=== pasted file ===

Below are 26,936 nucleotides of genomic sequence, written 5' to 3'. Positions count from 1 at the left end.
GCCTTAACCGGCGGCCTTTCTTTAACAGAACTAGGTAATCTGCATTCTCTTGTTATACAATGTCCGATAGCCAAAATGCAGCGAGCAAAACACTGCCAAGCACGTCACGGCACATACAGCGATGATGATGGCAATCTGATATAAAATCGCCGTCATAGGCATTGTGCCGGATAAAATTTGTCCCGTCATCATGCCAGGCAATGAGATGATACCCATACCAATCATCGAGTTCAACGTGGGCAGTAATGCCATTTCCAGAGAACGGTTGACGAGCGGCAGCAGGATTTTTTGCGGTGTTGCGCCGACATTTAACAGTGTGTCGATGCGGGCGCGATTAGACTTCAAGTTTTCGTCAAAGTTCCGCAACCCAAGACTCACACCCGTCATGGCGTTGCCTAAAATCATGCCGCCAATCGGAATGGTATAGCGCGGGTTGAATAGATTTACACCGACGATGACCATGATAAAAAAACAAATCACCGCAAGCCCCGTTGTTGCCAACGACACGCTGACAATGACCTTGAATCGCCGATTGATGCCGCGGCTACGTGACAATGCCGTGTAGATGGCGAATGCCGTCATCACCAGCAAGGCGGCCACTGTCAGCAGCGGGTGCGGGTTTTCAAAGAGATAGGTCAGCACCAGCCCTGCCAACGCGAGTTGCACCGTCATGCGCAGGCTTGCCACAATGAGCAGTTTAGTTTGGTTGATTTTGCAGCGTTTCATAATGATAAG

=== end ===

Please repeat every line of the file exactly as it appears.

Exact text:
Below are 26,936 nucleotides of genomic sequence, written 5' to 3'. Positions count from 1 at the left end.
GCCTTAACCGGCGGCCTTTCTTTAACAGAACTAGGTAATCTGCATTCTCTTGTTATACAATGTCCGATAGCCAAAATGCAGCGAGCAAAACACTGCCAAGCACGTCACGGCACATACAGCGATGATGATGGCAATCTGATATAAAATCGCCGTCATAGGCATTGTGCCGGATAAAATTTGTCCCGTCATCATGCCAGGCAATGAGATGATACCCATACCAATCATCGAGTTCAACGTGGGCAGTAATGCCATTTCCAGAGAACGGTTGACGAGCGGCAGCAGGATTTTTTGCGGTGTTGCGCCGACATTTAACAGTGTGTCGATGCGGGCGCGATTAGACTTCAAGTTTTCGTCAAAGTTCCGCAACCCAAGACTCACACCCGTCATGGCGTTGCCTAAAATCATGCCGCCAATCGGAATGGTATAGCGCGGGTTGAATAGATTTACACCGACGATGACCATGATAAAAAAACAAATCACCGCAAGCCCCGTTGTTGCCAACGACACGCTGACAATGACCTTGAATCGCCGATTGATGCCGCGGCTACGTGACAATGCCGTGTAGATGGCGAATGCCGTCATCACCAGCAAGGCGGCCACTGTCAGCAGCGGGTGCGGGTTTTCAAAGAGATAGGTCAGCACCAGCCCTGCCAACGCGAGTTGCACCGTCATGCGCAGGCTTGCCACAATGAGCAGTTTAGTTTGGTTGATTTTGCAGCGTTTCATAATGATAAG